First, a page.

Even Healthy Women Should Take Breast Cancer Pills
Even healthy women are now advised to take pills to cut the risk of breast cancer.
BBC reported that hundreds of thousands of healthy women are urged to take pills to prevent breast cancer, according to NHS watchdog NICE.
Although pills like tamoxifen and raloxifene are still available in the pharmacies, the NICE guideline encourages women to take anastrozole, which only costs about 4p each.
Anastrozole is reportedly cheaper, more effective and has fewer side effects than the other ones.
According to trial results, 35 cancer cases were prevented in every 1,000 patients that were taking anastrozole, as compared to 21 for tamoxifen, which costs 9p per tablet.
However, anastrozole, just like tamoxifen, is not licensed for breast cancer prevention purposes. This, then, serves as a call for GPs to support prescribing off-label medications.
"This updated guideline is a great first step but we now need to ensure that these risk-reducing options actually make their way to patients that could benefit," Breast Cancer Now's Baroness Morgan told BBC. "Ultimately, if the full potential of anastrozole is to be realised for post-menopausal women, there needs to be far greater awareness and support for GPs in prescribing off-label treatments."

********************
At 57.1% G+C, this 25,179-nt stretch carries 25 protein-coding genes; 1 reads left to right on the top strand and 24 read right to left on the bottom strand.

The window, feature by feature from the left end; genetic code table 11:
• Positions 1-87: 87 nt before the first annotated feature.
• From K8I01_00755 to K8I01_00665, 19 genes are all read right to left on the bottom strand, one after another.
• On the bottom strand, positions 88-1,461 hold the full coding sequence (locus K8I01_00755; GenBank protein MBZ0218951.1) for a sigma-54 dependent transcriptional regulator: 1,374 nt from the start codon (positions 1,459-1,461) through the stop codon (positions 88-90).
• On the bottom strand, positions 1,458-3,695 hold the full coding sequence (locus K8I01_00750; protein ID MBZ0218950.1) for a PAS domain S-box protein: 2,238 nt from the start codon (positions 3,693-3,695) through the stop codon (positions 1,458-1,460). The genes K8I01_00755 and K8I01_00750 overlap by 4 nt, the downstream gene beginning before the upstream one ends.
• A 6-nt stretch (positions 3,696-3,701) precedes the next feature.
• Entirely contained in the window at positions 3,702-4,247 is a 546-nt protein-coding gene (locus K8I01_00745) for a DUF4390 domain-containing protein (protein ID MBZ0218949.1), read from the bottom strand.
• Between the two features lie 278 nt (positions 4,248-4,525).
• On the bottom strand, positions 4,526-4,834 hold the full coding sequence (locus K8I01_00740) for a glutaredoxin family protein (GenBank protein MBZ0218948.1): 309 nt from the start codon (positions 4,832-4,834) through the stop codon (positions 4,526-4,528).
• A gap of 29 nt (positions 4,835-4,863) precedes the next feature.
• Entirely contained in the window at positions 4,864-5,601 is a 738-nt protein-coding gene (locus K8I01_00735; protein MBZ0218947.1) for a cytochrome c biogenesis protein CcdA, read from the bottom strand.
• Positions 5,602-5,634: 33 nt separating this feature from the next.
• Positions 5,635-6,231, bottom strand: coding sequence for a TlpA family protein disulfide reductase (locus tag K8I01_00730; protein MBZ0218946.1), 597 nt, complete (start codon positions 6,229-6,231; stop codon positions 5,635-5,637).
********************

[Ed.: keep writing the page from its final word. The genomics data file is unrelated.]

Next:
Another factor women need to consider is that anastrozole should only be used after a menopause, since the pill could trigger a drug-induced menopause to those who are pre-menopausal.
It is also not recommended for those with osteoporosis because anastrozole could weaken the bones.
"It's important that women at high and moderate risk are educated on the options available to them and are given the correct support at the right time," Professor Tony Howell, scientific director of the charity Prevent Breast Cancer, said according to Mail Online.
According to the U.S. breast cancer statistics, about 85 percent of breast cancers occur in women who have no family history of breast cancer. This happens due to genetic mutations resulting from aging process and life in general, rather than genetically inherited mutations.